Style Living Self Celebrity Geeky News and Views
In the Paper BrandedUp Hello! Create with us Privacy Policy

EXPLAINER: What is sleep apnea, and how deadly is it?

By Ching M. Alano, The Philippine STAR Published Feb 10, 2023 8:00 am

Many probably didn't know much about sleep apnea, a serious sleep disorder, until heartthrob David Licauco opened up on social media about having scary breathing lapses while sleeping 

"(Breathing) stops for about 30 seconds straight, about 24 times in an hour, while I'm sleeping," David revealed in an interview. "I came across the late Rico Yan's TikTok video, he had sleep apnea." 

Sleepless over Fidel

Fans are sleeplessly in love with David Licauco who plays the suave Fidel in the trending GMA teleserye Maria Clara at Ibarra El Filibusterismo. Many got shocked when David publicly announced he could have sleep apnea. "It's been my insecurity since it started when I was 16 years old," he confessed. "It's been 11 years. When I wake up the next day, I'm in a bad mood. So, yung mga nasungitan ko, alam na siguro kung bakit."

"My brain takes long to warm up, compared to other people. I will go to the doctor for a checkup again and will probably get an operation soon because hirap na hirap na ko," he added.

Carrie Fisher, who played Princess Leia in the original Star Wars films, lost her battle with sleep apnea. Madonna was diagnosed with severe sleep apnea, but the Material Girl didn't want to be attached to a machine forever so she sought treatment. NBA Hall of Famer Shaquille O'Neal was diagnosed with sleep apnea in 2011 and was told he could die. His loving partner had to live with Shaq's annoying snoring (he was also gasping for air in the middle of the night) until he opted for a CPAP (Continuous Positive Airway Pressure) machine for the rest of his life. 

What the experts say

How deadly is sleep apnea? Instead of losing sleep over it, we decided to know more about sleep apnea straight from the mouths of experts.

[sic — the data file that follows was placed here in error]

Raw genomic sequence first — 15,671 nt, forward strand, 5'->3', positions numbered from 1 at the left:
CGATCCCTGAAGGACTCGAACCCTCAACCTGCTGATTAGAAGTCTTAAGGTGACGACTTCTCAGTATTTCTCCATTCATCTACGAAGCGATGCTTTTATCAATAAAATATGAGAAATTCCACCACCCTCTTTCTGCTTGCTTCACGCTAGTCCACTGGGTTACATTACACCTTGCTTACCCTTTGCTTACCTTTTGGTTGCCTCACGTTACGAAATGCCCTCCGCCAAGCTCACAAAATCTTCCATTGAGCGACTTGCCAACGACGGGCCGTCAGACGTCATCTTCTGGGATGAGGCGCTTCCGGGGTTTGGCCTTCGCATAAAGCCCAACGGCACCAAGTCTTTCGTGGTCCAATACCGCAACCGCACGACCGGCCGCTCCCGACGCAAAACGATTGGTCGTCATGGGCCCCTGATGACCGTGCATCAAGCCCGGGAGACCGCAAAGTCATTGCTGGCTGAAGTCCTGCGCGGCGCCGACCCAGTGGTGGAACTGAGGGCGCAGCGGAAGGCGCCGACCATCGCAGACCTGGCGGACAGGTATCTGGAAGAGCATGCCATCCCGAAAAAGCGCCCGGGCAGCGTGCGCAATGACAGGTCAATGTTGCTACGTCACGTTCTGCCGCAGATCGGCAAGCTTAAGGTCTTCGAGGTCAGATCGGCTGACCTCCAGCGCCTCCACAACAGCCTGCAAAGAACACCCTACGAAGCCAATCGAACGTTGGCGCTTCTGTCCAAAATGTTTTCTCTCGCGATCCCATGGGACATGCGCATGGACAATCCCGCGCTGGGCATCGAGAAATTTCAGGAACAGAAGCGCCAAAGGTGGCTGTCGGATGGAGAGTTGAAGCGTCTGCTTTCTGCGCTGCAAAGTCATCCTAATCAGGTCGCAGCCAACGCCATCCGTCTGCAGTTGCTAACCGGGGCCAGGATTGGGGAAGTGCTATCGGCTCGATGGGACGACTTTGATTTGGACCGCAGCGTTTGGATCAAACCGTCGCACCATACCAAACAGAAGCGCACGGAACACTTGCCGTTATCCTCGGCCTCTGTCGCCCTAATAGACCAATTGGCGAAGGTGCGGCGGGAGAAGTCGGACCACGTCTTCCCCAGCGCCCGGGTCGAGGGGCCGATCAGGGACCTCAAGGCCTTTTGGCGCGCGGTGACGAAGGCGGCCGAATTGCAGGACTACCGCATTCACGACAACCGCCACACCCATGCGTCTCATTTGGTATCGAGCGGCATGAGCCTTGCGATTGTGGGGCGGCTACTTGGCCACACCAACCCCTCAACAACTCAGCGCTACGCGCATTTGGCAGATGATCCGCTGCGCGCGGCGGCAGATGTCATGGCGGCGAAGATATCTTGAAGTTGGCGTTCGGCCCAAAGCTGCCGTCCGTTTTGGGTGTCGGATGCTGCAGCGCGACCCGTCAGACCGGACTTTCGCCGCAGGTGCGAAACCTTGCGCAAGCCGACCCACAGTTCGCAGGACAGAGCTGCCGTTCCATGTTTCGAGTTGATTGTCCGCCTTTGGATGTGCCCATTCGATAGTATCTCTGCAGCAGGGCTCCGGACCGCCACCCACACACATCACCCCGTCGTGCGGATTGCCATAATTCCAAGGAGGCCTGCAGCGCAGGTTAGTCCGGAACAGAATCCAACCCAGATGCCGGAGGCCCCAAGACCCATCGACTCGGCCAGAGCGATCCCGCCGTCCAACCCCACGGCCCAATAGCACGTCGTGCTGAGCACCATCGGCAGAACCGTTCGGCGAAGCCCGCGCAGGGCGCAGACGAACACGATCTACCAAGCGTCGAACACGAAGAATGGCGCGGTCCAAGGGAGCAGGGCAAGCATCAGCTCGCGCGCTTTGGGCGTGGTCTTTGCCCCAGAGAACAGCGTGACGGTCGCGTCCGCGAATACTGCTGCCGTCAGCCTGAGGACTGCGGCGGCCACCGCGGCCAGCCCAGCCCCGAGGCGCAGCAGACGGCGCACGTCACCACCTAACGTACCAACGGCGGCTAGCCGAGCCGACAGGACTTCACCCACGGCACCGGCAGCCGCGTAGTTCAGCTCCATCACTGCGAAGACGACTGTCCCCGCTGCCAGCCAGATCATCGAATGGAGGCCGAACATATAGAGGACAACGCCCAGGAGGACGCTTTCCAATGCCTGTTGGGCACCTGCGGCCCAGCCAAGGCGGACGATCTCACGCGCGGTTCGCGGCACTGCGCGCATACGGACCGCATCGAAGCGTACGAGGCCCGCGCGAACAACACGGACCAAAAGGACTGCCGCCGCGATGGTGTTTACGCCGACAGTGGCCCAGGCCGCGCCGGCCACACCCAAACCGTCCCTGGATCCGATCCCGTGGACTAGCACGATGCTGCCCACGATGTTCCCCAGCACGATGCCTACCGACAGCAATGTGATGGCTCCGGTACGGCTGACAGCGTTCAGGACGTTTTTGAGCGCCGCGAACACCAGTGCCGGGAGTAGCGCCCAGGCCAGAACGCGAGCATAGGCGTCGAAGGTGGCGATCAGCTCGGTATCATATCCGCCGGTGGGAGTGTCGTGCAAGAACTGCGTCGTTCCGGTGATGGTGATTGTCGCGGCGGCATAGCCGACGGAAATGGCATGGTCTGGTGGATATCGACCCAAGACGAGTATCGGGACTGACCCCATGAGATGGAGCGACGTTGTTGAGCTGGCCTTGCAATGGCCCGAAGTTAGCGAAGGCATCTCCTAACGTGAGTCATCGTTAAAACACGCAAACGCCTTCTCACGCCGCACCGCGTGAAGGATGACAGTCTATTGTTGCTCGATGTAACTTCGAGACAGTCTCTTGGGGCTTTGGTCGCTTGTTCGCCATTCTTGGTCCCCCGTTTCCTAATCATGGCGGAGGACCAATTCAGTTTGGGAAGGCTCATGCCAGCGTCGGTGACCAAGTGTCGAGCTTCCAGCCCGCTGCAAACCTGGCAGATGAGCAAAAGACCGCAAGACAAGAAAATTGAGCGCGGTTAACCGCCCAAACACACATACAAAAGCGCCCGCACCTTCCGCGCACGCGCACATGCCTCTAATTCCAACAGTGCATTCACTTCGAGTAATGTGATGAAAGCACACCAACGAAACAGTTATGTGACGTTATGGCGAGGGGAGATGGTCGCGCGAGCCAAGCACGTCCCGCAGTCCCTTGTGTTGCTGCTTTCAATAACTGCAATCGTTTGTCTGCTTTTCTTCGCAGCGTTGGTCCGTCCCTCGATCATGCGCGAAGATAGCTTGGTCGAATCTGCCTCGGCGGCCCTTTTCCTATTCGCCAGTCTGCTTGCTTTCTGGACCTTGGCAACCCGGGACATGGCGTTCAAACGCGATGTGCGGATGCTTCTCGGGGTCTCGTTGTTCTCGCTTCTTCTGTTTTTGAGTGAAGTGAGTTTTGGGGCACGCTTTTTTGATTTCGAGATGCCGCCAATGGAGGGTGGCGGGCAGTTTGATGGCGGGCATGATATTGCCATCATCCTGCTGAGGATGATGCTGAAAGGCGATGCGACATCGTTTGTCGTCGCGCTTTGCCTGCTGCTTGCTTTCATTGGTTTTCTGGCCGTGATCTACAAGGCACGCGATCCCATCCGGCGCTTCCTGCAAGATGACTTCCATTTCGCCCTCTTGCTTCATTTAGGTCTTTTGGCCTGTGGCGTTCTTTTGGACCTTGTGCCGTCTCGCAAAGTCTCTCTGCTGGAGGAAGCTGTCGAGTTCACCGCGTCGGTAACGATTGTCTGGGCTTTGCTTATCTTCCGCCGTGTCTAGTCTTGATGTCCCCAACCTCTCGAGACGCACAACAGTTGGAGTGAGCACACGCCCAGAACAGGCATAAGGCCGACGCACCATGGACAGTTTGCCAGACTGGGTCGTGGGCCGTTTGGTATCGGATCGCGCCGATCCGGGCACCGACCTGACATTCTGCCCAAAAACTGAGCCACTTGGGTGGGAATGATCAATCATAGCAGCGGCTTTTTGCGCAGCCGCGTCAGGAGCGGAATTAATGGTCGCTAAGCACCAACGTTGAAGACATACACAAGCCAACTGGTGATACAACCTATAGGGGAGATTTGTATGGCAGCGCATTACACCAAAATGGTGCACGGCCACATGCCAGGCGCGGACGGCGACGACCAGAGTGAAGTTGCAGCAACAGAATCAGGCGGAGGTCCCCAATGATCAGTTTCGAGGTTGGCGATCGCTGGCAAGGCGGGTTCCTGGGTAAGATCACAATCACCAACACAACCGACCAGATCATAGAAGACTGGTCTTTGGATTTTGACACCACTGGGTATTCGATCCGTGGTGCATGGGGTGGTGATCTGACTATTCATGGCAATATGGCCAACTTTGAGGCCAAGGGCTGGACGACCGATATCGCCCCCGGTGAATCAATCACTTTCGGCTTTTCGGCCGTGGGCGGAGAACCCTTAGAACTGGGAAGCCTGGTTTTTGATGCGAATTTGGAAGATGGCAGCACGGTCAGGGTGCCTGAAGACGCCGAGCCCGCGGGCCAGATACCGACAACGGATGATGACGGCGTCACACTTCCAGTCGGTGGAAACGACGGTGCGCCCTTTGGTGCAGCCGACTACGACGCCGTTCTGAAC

First off, sleep apnea is defined as a potentially serious sleep disorder where breathing stops periodically during the night (lapses in breathing can occur up to 10 seconds or more and can happen up to a hundred times a night in severe cases), thus preventing the body from getting enough oxygen.

Obstructive sleep apnea (OSA) is the most common type of sleep apnea which happens when the throat muscles intermittently relax and block your airway (windpipe) during sleep.

"It could be primary snoring (humihilik) with no symptoms, but if accompanied by waking up at night gasping for breath, this is bad," said Dr. Cecilia Jocson, sleep medicine specialist and head of the Lung Center of the Philippines Sleep Laboratory and Sleep Disorders Clinic, in an interview with Dr. Willie Ong, who classified snorers into normal and very loud snorers (those with OSA). 

"The soft palate in the tongue falls back so air can't pass through directly and oxygen level in the body drops," Dr. Jocson described what happens in sleep apnea. "This can happen many times during sleep. The brain detects your oxygen level is dropping so there will be brief arousals to recover the oxygen."

Doc Willie explained, "The brain knows you're in a delicate situation because you're losing oxygen. Good thing you wake up to remove the obstruction. But when you go back to sleep, this will happen again, the airway will collapse again."

Symptoms of sleep apnea

According to Dr. Jocson, among the symptoms of sleep apnea are loud snoring, restless (fragmented) sleep, so you wake up in the morning feeling stressed instead of rested, frequent urination at night, morning headaches, dry mouth, irritability, daytime sleepiness, and poor concentration.